- NGG did not itself cause the contamination and so could not be an 'appropriate person' for the purposes of the Regime, and the normal rules on corporate personality should apply. Therefore the reference to 'person' in Part IIA of the EPA should be construed as a reference to the undertaking which actually caused or permitted the contamination.
- NGG is a separate legal entity from its predecessors and so should not be held liable for the acts of its predecessors, and
- the relevant gas transfer schemes transferred only those liabilities which were in existence (that is, had already crystallised) at the time of the transfer and therefore did not apply to any potential or contingent liabilities which crystallised later under subsequent legislation. Therefore, in order for liability to arise under Part IIA of the EPA, there would have had to be some existing liability which somehow later 'transmuted' into liability under Part IIA of the EPA.

It is interesting to note that NGG was not, in fact, found to be a knowing permitter; the Agency accepted that liability would have passed to the current owners and occupiers of the houses on the housing estate. However, by virtue of section 78J of the EPA, owners and occupiers cannot be made liable for the remediation of water-related pollution and so the residents would only have been liable for the land-based contamination.

In this case, though, the Agency followed the statutory guidance at paragraph E44 which states, 'Where a Class B (owners and occupiers) person owns and occupies a dwelling on the contaminated land in question, the enforcing authority should consider waiving or reducing its costs recovery where that person satisfies the authority that, at the time the person purchased the dwelling, he did not know, and could not reasonably have been expected to have known, that the land was adversely affected by presence of a pollutant'. It informed the residents that if NGG was not liable, it would not seek to recover any remediation costs from the residents, on the basis that they had bought the land in good faith and had no notice of the existence of contamination.

The High Court dismissed NGG's application. Its conclusions were as follows.

- The provisions in Part IIA of the EPA should be given a purposive approach. Following the rules of statutory construction in Pepper v Hart (1993) AC 593, Parliament's clear intention was that liabilities accrued in respect of contamination caused by the relevant predecessors (such as British Coal and British Gas) should be borne by their successors.
- The word 'person' is construed to give effect to Parliament's clear intention that primary responsibility for the remediation of contaminated land under Part IIA of the EPA should fall on the original polluter in accordance with the 'polluter pays' principle. The High Court took the view that the relevant gas transfer schemes strongly indicated that there should be a seamless transfer of liabilities between the various legal entities and as a result, the word 'person' includes both the undertaking which caused or knowingly permitted the contamination and any body that has succeeded to the liabilities of that original undertaking under the relevant schemes.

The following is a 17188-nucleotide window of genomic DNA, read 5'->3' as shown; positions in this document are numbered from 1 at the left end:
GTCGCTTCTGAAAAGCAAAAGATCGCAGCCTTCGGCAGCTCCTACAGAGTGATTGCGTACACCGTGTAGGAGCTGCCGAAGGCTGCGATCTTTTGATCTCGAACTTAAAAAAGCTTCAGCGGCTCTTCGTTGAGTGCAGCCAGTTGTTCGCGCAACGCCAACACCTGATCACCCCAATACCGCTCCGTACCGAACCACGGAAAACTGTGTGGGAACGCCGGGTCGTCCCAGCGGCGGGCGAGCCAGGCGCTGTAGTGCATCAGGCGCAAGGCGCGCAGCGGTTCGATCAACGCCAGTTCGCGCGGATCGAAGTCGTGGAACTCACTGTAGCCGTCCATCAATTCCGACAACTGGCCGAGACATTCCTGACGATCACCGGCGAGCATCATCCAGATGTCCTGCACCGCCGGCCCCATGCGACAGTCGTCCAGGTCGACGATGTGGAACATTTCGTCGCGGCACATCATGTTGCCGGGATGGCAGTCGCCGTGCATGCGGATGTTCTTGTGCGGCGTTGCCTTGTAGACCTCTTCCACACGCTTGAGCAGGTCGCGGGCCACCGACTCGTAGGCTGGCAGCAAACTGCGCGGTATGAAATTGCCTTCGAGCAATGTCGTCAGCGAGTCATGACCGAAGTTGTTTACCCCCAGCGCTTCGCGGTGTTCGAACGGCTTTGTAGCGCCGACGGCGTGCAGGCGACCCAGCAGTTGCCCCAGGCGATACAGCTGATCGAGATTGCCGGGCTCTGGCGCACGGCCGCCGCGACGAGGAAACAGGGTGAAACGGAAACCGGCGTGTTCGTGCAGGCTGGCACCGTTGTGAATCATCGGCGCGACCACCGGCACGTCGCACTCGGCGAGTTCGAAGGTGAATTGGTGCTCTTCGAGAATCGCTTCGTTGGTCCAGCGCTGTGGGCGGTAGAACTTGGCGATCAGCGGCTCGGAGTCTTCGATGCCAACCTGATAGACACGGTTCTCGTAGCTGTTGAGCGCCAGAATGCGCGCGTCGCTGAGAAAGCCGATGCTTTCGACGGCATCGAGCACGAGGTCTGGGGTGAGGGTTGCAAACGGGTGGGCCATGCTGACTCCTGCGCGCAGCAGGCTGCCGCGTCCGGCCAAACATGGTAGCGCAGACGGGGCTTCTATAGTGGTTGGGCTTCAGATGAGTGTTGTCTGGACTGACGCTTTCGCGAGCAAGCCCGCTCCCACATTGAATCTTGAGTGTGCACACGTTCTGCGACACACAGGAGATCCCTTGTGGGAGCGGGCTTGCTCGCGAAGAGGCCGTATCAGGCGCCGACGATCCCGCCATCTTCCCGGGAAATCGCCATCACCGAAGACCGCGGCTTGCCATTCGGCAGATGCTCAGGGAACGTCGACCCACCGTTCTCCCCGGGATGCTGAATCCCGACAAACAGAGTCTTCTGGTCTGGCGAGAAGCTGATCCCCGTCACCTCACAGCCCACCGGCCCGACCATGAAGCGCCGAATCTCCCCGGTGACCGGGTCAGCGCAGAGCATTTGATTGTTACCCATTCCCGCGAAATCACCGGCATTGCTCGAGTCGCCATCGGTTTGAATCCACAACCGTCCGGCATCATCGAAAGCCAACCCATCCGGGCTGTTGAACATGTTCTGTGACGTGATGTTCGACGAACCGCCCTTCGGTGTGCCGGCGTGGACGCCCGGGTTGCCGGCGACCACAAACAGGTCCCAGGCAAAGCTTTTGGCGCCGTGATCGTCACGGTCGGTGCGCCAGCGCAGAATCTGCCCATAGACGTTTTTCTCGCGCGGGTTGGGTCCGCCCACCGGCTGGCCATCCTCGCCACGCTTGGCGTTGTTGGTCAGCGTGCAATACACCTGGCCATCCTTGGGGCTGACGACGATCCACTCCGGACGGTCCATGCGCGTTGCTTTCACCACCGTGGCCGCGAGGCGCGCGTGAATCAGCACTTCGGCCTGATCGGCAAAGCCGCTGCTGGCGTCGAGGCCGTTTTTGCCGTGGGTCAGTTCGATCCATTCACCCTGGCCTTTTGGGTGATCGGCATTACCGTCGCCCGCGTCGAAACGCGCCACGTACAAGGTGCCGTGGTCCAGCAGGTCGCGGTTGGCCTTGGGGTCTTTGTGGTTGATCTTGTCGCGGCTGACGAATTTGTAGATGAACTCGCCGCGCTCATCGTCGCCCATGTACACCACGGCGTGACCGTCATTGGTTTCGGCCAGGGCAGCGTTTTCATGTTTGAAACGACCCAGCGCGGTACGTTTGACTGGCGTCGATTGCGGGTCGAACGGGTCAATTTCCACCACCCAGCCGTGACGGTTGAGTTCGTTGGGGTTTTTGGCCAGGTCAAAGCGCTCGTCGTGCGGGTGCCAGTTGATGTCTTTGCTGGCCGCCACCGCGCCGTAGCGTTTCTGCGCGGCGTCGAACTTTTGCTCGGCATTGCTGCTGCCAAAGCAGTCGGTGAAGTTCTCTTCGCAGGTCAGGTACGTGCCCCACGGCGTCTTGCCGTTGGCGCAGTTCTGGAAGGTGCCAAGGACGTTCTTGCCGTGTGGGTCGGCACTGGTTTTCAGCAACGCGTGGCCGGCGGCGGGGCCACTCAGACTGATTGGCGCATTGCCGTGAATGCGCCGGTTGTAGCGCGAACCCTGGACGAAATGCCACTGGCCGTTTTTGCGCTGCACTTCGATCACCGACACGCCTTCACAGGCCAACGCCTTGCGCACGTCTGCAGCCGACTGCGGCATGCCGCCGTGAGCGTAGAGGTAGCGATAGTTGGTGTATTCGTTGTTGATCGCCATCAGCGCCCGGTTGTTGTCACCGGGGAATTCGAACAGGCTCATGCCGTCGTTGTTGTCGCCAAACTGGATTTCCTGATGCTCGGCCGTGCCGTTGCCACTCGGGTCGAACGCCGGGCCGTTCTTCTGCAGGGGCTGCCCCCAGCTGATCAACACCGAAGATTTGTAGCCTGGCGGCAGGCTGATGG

- The relevant gas transfer schemes had transferred to NGG both existing and contingent liabilities accrued by its statutory predecessors. Liability under Part IIA of the EPA is retrospective and so can apply to contamination caused prior to those statutory provisions coming into force. It was, therefore, not necessary to demonstrate that at the time the contamination was caused the relevant predecessor had already incurred liability in respect of contamination under the then applicable legislation.


The NGG case is only the second case under the Contaminated Land Regime to have reached the High Court and was decided only shortly after the decision reached in Circular Facilities (London) Ltd v Sevenoaks District Council ([2005] EWHC 865).

In making its decision, the High Court would have considered the fact that there are approximately 2,000 other former gasworks across the UK (the clean-up of which, it is thought, could cost the gas industry an estimated £1bn) and that the outcome of this case would affect firstly the potential liability for clean-up of those sites where statutory successors in title to contaminated land will shoulder responsibility, and secondly how the courts will view liability for contamination caused by undertakings in other industries where nationalisation, privatisation or local government re-organisation has occurred.

Perhaps it is owing to the fact that such important and wide reaching consequences will flow from its decision that the High Court gave NGG leave to appeal its decision to the House of Lords.

The uncertainty surrounding the effectiveness of the Regime continues. Following the Circular Facilities case, with its controversial decision over the identification of an 'appropriate person', causation, and the knowledge of contamination an 'appropriate person' had to have in order to be found liable, it was felt by many that the Regime had lost its teeth.

The decision in the NGG case sends the opposite message; the Regime is effective, and if NGG's appeal is lost, may continue to assist with the clean-up of hundreds of contaminated sites across the UK for many years to come. Having said this, it must be remembered the case has been decided in circumstances where it is statutory successors in title who are responsible for their statutory predecessors.

- Anna Rabin is head of construction at Jeffrey Green Russell, Tel: 020 7339 7038, E-mail: